Poland, which is the fifth warehousing market in the EU, has the opportunity to take over a significant share of the investment and production and logistics processes moving from Asia. Thirty percent of new warehouses in Europe are being built in Poland, and the country ranks third in terms of demand for space, […]
Thirty percent of new warehouses in Europe are being built in Poland, and the country ranks third in terms of demand for space, after the UK and Germany. The investment market has slowed down somewhat in recent months, but the prospects for the sector in Poland are very promising.
Changes in the global economy and concern over the conflict in Ukraine have not curbed the record high interest in leasing warehouse space in Poland so far. Demand on the warehouse market is at a record high. However, the number of new investments has declined.
– In the first half of this year alone, nearly 4 million sq. m. of space were made available to tenants, about 12 percent more than in the previous year. The record high absorptive capacity of the Polish market, which exceeded 7 million sq. m. of space in 2021, places Poland on the European podium in terms of demand – informs Agata Karolina Lasota, managing director of LBC Invest. However, she admits that the real impact of geopolitical factors on the sector in Poland is not yet felt. – The high rental volume recorded in the first six months of the year is a consequence of investment processes initiated last year. However, signs of the economic slowdown are beginning to be visible in the warehouse market as well. Although there is warehouse deficit in Poland, as there is only 3 percent of vacant space, there has been a decline in the number of new investments in recent months – she explains.
Agata Karolina Lasota points out that the decline in investment activity in the domestic logistics market may prove to be temporary, as the scenario of more extensive relocation of production from China and other Asian countries to Poland is quite real. She admits that the subsequent disruption of global supply chains from China, the increase in the cost of container transport from Asia is effectively motivating companies to shorten the length of deliveries. An influx of customers from Western Europe who want to relocate some of their production and logistics operations to Poland is also likely.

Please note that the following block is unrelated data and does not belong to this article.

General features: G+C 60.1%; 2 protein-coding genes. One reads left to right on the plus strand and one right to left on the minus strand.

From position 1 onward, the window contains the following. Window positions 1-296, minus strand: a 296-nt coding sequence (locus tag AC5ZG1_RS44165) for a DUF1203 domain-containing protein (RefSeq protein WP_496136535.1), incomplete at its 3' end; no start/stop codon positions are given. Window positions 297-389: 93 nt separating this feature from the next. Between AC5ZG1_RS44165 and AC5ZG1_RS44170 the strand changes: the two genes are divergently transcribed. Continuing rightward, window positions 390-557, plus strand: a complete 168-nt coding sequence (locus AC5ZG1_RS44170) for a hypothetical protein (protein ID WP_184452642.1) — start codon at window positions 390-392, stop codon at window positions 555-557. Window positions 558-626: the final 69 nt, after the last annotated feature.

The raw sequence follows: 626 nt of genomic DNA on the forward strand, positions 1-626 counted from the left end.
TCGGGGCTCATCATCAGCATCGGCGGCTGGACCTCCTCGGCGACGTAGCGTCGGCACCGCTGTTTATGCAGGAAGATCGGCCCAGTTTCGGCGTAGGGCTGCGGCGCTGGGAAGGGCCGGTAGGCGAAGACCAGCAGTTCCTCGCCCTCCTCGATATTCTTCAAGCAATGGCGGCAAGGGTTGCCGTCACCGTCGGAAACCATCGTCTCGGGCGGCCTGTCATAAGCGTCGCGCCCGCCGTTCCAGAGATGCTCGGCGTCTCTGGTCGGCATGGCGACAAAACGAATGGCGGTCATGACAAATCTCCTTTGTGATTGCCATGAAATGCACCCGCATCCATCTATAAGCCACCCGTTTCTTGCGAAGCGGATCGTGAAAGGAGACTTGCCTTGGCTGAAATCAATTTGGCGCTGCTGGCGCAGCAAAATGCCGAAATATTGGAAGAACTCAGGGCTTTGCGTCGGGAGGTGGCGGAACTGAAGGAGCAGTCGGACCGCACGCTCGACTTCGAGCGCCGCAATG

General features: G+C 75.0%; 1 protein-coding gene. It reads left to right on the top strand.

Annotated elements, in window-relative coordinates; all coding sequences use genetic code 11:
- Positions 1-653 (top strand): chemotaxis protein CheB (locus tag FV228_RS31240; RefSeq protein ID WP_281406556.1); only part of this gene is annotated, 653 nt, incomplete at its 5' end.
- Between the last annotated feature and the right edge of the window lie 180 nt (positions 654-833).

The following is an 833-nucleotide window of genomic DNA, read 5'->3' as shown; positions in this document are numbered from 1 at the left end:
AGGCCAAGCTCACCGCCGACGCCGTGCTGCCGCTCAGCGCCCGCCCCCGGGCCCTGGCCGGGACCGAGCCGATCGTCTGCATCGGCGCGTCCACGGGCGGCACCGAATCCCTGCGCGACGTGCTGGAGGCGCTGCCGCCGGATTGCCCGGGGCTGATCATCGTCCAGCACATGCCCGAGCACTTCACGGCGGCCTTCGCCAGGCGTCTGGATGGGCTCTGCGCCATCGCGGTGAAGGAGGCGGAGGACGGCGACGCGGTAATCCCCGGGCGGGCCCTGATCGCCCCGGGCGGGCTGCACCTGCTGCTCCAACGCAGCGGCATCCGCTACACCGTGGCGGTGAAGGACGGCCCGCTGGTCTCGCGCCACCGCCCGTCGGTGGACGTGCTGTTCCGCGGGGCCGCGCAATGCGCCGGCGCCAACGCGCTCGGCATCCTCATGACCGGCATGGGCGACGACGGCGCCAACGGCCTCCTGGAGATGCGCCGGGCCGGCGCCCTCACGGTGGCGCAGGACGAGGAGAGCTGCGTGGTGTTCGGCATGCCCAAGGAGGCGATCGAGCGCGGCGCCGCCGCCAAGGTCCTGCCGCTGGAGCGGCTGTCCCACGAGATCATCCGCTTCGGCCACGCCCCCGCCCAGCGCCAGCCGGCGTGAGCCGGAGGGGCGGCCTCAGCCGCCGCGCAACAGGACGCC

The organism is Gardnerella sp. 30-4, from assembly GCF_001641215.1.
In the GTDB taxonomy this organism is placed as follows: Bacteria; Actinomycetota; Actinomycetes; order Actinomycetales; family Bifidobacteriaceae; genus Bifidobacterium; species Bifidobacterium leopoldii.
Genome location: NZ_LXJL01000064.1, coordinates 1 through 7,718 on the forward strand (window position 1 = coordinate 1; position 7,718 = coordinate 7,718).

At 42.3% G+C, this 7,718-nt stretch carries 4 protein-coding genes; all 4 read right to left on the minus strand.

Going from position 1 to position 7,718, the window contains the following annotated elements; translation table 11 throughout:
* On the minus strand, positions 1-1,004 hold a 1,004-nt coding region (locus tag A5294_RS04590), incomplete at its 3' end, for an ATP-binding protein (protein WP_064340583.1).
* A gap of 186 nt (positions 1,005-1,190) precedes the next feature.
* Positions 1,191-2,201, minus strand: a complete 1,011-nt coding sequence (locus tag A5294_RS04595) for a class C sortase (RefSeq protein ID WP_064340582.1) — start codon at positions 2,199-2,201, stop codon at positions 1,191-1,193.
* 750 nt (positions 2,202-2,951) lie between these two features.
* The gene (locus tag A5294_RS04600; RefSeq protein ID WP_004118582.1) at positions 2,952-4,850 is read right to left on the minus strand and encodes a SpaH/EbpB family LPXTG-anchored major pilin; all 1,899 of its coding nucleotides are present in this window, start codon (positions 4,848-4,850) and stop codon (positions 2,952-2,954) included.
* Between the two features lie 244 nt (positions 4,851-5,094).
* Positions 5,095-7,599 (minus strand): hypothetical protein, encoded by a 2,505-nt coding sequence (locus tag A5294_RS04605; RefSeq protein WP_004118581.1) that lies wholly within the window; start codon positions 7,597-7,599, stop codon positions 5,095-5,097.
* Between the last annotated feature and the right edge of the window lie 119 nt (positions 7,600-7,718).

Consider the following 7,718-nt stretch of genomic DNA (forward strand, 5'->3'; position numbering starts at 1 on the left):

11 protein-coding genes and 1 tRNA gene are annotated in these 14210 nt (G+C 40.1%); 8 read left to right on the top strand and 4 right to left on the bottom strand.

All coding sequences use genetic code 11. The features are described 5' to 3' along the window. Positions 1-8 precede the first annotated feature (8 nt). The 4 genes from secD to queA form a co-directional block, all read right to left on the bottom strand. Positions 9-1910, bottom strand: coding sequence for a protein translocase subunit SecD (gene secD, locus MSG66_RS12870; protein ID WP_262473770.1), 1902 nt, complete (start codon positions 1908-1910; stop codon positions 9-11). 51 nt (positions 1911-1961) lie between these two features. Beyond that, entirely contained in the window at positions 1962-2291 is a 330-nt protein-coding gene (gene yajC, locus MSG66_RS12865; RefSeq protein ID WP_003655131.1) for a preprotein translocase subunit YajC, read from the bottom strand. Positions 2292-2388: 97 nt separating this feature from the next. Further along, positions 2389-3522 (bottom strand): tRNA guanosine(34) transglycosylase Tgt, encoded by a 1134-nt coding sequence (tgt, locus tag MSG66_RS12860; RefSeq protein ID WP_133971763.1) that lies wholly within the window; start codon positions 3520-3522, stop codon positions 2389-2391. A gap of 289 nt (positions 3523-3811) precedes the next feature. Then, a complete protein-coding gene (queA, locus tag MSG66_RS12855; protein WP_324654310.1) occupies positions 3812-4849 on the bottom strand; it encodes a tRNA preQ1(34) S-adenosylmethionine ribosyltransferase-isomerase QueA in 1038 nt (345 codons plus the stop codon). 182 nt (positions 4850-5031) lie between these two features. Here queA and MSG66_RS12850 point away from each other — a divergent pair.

– In addition to attractive logistics facilities, Poland offers investors a large domestic market, lower labor costs compared to Western European countries, and well-educated people willing to work. We are receiving inquiries from companies from Russia and China, which are analyzing the possibility of moving production to Poland. Ukrainian business owners are also reaching out to us. Companies want to secure the continuity of work as much as possible and are taking measures that can guarantee their undisturbed operation in the future. They are planning to increase warehouse stocks, secure facilities for production and aim to increase efficiency and optimize logistics costs – says Agata Karolina Lasota.